Security researcher Abhinav Singh works with security firm Netskope and is the author of the Metasploit Penetration Testing Cookbook and Instant Wireshark. I spoke with him at the recent RSA Conference Held in Singapore about how the cloud is the new vector being exploited by threat actors.
“Cloud is the new threat vectors that malware authors are adopting in order to target enterprises and users,” said SIngh.
With cloud adoption still rising, criminal gangs and other bad guys see this as their next big opportunity. This follows the patterns of the past. Initially, desktop computers were targeted and then email became a big target. It follows that as cloud adoption rises, it will become a key security battleground.
“Cloud is becoming the market medium that holds lots of valuable information. Malware authors are creating new campaigns to leverage the cloud environment in order to hide in plain sight”.
Malware authors, he says, are using cloud services to establish command and control services, backend applications and communications so they can communicated with an infected host without being noticed.
With all the traffic transmitted by cloud providers being encrypted, this gives threat actors a major advantage.
One of the malware campaigns Singh identified last year was called CloudSquirrel.
“CloudSquirrel was very actively using Dropbox. Their authors were hosting files on Dropbox and using that infected file to infect users. If an organisation has sanctioned Dropbox as an approved application they won’t block anything that comes from that service,” said Singh.
This is at the heart of Singh’s message about the use of cloud services. Malware distributors are exploited existing trust relationships in order to circumvent countermeasures businesses have in place to block malware.
“They are using different cloud mediums, being is SaaS, PaaS or IaaS to create a distribution and infection channel”.
Other examples Singh mentioned were the APT group dubbed The Inception Framework and the Carbanak banking trojan.
Carbanak is estimated to have been used to steal around a billion dollars said Singh. Rather than simply uploading a file, like CloudSquirrel, it was using Google Docs and Google Sheets. It used these SaaS to create a command and control channel.
Defending against trusted services is a challenge.
“Once I understand there are threats in the cloud, it’s important to have very granular visibility into what is happening,” he said.
For example, IT administrators need to be able to tell the difference between personal and business instances of cloud services. Rather than trusting an entire SaaS like Dropbox or OneDrive, they need to differentiate traffic going to a business account from a personal one.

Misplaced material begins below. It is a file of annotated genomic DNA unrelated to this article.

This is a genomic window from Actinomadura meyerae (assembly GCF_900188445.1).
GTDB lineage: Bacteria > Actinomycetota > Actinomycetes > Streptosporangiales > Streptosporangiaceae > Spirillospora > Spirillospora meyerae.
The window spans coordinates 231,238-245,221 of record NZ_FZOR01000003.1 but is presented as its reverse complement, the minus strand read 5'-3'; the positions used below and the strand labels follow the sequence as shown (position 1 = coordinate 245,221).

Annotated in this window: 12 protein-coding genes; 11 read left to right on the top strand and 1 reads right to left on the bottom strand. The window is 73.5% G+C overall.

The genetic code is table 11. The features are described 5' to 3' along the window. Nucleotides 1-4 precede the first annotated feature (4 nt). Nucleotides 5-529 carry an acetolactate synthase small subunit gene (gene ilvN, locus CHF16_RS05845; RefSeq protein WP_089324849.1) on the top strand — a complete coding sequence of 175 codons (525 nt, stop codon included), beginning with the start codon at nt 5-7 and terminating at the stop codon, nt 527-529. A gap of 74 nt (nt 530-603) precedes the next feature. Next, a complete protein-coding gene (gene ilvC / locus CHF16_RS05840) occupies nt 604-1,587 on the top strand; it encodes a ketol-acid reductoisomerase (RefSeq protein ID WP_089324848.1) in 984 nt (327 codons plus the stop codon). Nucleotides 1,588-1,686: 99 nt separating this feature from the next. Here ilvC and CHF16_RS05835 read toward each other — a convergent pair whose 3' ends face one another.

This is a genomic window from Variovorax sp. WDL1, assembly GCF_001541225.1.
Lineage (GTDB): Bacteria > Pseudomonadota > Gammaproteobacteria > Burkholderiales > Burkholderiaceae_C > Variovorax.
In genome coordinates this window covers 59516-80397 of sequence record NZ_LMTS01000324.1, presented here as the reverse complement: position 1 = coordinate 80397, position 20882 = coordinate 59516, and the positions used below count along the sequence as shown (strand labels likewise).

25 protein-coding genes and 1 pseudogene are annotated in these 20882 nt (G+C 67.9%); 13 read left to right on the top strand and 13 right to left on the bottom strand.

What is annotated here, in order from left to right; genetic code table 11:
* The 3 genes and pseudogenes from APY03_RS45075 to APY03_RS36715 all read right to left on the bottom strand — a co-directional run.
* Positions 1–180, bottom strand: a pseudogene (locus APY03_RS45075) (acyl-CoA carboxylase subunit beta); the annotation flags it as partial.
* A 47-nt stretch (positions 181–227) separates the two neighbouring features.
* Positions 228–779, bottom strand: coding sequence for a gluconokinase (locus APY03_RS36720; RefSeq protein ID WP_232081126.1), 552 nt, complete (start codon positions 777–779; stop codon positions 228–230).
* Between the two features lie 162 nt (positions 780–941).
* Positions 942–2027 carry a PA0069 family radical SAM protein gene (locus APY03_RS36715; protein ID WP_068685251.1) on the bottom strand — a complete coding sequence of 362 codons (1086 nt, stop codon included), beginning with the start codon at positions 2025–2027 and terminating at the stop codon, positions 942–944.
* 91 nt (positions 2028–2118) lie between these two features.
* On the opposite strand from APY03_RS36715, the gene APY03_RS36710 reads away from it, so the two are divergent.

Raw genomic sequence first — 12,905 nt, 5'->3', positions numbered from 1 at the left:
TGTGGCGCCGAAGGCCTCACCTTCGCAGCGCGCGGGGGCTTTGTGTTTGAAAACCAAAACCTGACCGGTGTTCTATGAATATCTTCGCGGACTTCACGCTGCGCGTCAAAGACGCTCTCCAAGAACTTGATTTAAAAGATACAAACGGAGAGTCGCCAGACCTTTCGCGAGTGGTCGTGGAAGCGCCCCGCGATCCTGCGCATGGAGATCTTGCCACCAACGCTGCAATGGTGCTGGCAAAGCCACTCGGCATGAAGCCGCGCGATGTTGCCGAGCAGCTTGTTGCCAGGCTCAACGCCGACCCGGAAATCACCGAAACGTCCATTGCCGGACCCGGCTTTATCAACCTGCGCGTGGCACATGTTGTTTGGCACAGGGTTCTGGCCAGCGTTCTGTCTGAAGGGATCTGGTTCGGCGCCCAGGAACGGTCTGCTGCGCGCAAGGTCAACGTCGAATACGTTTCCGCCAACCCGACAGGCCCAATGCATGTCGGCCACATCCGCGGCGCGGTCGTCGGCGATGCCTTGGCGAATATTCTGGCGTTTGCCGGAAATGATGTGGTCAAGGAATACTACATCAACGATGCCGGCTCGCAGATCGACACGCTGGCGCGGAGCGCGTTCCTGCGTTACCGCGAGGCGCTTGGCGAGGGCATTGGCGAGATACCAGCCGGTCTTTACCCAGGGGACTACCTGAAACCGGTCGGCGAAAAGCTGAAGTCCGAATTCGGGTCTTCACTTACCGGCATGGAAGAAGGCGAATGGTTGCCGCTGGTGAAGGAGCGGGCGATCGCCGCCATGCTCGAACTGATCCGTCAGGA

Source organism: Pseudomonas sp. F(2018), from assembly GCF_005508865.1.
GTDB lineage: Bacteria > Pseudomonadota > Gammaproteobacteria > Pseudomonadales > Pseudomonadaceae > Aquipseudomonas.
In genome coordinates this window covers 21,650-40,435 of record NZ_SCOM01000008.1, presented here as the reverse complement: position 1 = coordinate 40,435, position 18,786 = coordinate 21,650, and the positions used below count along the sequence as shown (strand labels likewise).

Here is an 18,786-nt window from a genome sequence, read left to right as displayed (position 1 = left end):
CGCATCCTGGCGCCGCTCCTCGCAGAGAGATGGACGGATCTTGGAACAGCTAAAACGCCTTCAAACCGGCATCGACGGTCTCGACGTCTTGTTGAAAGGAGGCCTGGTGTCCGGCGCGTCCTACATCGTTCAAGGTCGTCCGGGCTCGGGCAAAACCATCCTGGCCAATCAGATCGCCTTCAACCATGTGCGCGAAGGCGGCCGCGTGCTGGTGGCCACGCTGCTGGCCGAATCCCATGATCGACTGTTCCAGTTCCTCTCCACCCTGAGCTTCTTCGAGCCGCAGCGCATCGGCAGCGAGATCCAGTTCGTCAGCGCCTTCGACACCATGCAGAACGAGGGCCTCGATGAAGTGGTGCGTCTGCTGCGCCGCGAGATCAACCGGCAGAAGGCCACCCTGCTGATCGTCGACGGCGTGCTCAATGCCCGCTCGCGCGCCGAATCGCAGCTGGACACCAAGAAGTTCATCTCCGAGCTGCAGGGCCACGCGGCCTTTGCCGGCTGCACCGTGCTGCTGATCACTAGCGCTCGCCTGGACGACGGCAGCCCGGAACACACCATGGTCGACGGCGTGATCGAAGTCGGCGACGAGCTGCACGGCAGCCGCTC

Conceptually, this is similar to DLP systems that prevent the exfiltration of corporate data. However, this is about identifying inbound information and ensuring it goes to an authorised location. As all the traffic flowing to and from cloud services is encrypted, traditional tools such as firewalls are no longer as useful for blocking malicious traffic.
One of the points where traffic can be managed is at the API. WIth interaction between services managed through APIs, they can be the new gatekeepers.
“It’s very important to have a very granular understanding of API calls”.
Building a defensive strategy around cloud services starts with understanding exactly what services are being used. This goes beyond simply listing services but looking at how those cloud applications work. For example, Singh noted that while Slack may be a sanctioned application, it’s important to know it relies on AWS has its infrastructure so files sent over that platform are being handled using AWS.
This is where traditional views of security breakdown said Singh. Cloud applications are API driven. That means you need to understand API calls rather than traditional traffic movements between servers across networks.
“One you have that basic understanding of the API, it becomes easier to understand I am sharing a file which will only go to you and not another party. The API call will contain all the information – who this file is going to be shared with, what is access and when was it modified”.
Those API calls become a kind of digital fingerprint that makes it possible to identify when an activity using a cloud service is operating within acceptable policies and when a potentially malicious action is being attempted.
Defending against these types of attacks is still relatively new and still evolving. And with threat actors potentially moving to more ephemeral services, such as containers that only exist fleetingly. While Singh says he isn’t seeing that being heavily exploited yet it could be a new cloud-based attack vector.
Anthony Caruana attended the RSA Conference in Singapore as a guest of RSA